For what if Charles Darwin has indeed “put God out of a job?” What if we, like every other creature, are the product of an unguided chance process? If we are merely one more animal among animals, what right have we to assign ourselves any more worth than the apes, or the mice? What right has Charlie Gordon to think himself more valuable than Algernon, if he can’t even solve Algernon’s maze?
Bio-“ethicist” Peter Singer says “None.” We have no such right. This is why, he tells us, you will not find his signature on “The Humanist Manifesto.” Despite their scientific pretensions, he writes, humanists prove themselves still infected by this most central of Christian dogmas: speciesism.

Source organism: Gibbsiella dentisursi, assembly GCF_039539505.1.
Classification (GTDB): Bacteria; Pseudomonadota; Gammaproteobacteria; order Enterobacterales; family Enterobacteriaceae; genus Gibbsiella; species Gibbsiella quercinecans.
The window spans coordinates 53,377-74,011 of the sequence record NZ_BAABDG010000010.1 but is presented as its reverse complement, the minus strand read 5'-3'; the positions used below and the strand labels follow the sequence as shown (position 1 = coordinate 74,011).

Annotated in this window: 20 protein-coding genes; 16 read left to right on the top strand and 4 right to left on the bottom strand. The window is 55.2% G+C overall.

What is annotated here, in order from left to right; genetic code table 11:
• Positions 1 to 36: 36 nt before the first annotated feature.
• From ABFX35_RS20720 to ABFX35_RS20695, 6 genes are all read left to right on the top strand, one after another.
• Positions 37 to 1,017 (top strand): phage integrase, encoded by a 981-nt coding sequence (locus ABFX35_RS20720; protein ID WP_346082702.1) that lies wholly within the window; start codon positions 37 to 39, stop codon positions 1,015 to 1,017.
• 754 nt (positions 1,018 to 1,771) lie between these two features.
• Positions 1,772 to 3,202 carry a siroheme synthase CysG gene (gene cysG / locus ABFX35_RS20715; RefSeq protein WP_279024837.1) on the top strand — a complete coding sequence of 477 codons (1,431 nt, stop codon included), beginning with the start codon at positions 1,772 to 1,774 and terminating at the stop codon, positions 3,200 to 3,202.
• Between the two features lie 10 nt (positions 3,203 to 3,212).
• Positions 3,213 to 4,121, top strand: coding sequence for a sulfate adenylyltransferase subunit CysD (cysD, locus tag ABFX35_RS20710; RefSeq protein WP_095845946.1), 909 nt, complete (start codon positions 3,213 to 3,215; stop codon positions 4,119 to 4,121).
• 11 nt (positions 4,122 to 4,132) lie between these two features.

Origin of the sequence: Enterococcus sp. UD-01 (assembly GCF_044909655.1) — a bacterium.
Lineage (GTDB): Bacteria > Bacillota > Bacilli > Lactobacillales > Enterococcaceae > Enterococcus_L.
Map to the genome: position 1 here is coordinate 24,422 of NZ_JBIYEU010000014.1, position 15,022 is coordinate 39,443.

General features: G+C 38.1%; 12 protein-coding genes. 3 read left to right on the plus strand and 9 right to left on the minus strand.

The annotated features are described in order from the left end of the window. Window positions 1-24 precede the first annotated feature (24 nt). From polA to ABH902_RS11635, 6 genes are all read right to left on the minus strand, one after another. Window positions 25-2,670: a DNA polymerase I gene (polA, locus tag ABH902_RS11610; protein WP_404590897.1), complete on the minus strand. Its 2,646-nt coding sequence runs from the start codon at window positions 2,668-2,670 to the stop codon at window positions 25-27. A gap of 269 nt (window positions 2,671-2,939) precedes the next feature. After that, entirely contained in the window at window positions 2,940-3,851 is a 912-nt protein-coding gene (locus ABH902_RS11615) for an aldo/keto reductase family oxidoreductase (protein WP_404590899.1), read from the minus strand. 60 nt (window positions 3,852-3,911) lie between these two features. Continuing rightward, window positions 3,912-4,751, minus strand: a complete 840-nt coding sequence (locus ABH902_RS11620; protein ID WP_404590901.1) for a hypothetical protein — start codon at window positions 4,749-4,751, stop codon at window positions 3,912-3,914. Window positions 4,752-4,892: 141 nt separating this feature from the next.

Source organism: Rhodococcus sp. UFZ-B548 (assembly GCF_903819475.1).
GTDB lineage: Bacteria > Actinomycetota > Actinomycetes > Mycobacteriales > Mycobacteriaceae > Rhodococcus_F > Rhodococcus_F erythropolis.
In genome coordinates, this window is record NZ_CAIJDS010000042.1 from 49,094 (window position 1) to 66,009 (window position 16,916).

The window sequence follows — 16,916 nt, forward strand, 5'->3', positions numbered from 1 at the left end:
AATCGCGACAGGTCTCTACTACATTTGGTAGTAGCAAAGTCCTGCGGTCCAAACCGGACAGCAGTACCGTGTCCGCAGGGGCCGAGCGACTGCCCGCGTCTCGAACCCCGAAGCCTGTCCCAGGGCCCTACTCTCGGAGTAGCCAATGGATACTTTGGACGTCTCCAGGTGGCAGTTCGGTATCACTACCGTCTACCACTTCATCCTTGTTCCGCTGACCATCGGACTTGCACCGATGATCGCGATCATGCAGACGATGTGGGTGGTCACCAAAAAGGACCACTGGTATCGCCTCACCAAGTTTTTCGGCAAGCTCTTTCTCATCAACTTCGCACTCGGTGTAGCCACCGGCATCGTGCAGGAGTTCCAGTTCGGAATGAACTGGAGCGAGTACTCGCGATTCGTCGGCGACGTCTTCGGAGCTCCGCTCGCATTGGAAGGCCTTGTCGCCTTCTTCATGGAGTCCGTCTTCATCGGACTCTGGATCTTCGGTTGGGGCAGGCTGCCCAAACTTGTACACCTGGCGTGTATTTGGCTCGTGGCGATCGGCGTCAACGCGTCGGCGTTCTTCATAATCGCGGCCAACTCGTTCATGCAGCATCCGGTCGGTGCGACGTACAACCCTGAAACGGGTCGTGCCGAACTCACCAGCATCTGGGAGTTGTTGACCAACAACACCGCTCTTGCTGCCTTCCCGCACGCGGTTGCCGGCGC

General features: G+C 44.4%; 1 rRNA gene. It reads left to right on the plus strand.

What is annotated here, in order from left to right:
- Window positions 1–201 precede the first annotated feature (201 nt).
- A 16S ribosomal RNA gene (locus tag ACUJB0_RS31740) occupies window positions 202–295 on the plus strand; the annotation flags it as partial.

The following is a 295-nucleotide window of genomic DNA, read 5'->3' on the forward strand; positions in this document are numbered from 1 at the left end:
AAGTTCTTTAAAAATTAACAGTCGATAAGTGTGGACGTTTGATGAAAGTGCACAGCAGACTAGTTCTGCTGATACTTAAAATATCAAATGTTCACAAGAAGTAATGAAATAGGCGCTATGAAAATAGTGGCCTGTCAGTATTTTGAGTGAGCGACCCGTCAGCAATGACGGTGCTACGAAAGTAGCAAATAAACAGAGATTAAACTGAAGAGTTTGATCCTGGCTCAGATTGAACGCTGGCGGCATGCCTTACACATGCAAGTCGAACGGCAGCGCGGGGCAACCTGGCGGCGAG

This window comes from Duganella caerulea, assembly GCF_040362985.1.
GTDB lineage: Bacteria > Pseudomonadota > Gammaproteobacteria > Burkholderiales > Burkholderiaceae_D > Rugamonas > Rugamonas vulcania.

It is not logic that moves us to say we would rescue one child over 500 pigs in a burning building, if our noble aim is to minimize the suffering of conscious beings. It is the pure animal instinct to preserve our own, an instinct that should be overridden for the greater good, if necessary. Truly, Singer has the single-mindedness of a madman. Or just an atheist.